AT&T chief technology officer John Donovan stayed the course on the telco’s video-over-copper strategy, telling attendees at an investment conference here that more efficient MPEG-4 compression will allow it to boost the number of high-definition channels it can pipe into customers’ homes.
Donovan, speaking at the Goldman Sachs Communacopia Conference last week, said improvements in video-encoding equipment will allow AT&T to deliver three live HD streams in 2009.
The telco’s U-verse TV service currently delivers MPEG-4 video in the range of 6 to 8 Megabits per second. In first quarter 2009, Donovan said, AT&T expects to squeeze that down to 5 Mbps, and he added, “In the labs, we’re looking at technologies that take the compression further.”
Earlier this month, AT&T launched Total Home DVR, initially in San Francisco, which lets U-verse TV deliver five simultaneous HD streams: two live and three from the DVR.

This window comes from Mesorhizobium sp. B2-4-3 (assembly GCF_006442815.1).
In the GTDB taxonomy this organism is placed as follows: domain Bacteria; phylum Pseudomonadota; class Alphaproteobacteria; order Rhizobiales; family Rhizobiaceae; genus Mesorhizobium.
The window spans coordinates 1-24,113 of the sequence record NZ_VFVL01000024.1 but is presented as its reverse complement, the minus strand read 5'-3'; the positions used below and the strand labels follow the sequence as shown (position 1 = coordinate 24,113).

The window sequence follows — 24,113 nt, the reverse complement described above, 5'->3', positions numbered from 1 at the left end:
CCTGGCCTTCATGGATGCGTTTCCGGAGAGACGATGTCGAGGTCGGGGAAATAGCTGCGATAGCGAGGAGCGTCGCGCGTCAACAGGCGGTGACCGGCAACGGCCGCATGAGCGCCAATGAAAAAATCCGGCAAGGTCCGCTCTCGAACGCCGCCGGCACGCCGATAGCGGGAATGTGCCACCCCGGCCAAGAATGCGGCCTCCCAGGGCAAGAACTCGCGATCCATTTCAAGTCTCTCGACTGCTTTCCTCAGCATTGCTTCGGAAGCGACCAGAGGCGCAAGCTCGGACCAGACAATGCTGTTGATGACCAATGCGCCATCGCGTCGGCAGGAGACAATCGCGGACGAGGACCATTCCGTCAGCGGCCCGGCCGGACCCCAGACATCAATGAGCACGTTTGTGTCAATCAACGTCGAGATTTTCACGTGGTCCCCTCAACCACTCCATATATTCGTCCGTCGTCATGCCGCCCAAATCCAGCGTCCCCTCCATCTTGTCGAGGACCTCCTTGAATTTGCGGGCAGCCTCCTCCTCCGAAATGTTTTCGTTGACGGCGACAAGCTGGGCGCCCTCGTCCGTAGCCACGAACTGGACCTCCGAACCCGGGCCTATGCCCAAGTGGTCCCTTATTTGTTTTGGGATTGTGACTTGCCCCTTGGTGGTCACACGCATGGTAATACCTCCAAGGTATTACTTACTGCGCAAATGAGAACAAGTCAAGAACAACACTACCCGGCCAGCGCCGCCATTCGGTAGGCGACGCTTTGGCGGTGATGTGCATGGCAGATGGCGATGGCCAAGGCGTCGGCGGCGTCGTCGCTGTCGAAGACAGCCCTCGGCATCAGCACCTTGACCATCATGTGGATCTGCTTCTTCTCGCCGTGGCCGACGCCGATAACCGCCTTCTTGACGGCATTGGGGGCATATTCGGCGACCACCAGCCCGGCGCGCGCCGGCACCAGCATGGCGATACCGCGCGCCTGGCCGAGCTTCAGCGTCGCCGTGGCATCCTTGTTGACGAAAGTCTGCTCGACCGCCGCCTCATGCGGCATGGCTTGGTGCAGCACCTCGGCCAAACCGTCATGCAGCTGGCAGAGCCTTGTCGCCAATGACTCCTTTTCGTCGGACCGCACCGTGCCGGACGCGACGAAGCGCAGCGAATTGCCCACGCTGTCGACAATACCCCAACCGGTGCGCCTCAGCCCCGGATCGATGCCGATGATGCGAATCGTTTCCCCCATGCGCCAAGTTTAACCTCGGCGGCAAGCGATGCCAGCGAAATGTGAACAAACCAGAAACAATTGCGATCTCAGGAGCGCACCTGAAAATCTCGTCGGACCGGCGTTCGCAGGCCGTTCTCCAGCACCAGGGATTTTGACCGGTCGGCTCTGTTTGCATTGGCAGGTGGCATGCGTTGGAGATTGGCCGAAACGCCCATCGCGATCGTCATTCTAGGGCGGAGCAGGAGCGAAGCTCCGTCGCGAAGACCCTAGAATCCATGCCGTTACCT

Next year, with the compression enhancements, Donovan expects that to move to seven: three live and four recorded. Cable operators use the less-efficient MPEG-2 standard to deliver video. Donovan defended the video-over-DSL strategy, which AT&T executives contrasted with the more expensive path picked by Verizon Communications’ fiber-to-the-premises FiOS buildout.
“If you’re late [to market] and wrong, customers punish you,” he said. “If you’re early, you’re punished in a different way” by not attaining a return on investment.
He added that AT&T “feels comfortable” with its guidance on capital spending and said it’s focused in three areas: wireless, video and IP. “The explosive growth in mobility and video really drives us toward more IP techniques, not only for efficiencies but for integration.” he said.